She told the guests that the Society has hosted two Polish Wedding Parties-a unique event that no one else in our area or anywhere else, to our knowledge, has recreated-at least not quite as we have recreated it. When we think of the Polish wedding, we think perhaps of the movie, Polish Wedding, and the crudeness of how Polish Americans were portrayed in that movie. The things that come to mind that typically have been associated with the Polish wedding as propagated by American culture are the drunk at the bar, the fist fight, the Polish band with its accompanying polka and accordion player, which historically may be associated with a hokey kind of music. We think of the food-kiełbasa, for example-and the jokes often associated with it.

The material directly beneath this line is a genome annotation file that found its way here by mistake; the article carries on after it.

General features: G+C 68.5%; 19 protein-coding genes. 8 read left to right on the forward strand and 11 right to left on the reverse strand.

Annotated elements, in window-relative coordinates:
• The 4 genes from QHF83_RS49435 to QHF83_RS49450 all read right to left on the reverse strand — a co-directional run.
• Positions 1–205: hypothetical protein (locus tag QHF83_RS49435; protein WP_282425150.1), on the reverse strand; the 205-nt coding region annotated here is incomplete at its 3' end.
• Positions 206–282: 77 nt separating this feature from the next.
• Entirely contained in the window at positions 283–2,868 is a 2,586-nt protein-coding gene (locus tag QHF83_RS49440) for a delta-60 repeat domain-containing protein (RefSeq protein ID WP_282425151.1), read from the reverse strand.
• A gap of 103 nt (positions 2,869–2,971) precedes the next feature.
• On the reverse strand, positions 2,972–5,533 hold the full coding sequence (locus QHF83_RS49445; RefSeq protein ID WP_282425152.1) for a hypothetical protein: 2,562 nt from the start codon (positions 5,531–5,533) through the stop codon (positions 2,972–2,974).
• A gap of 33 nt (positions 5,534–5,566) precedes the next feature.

But, she went on to say, the Polish wedding is one of the most sacred and beautiful events of our culture or of any culture, starting with the parents' blessing. This begins the symbolism of family ties that is intrinsically part of the entire wedding ceremony, from beginning to end. The bride kneeling down before her parents and receiving their benediction is a sign of reverence for family and a symbol of love of the parents for their daughter. As the couple enters the hall, the cook greets them with another blessing and the symbolism of bread and salt-wishes being bestowed upon the couple that they will never be lacking for anything throughout their lives.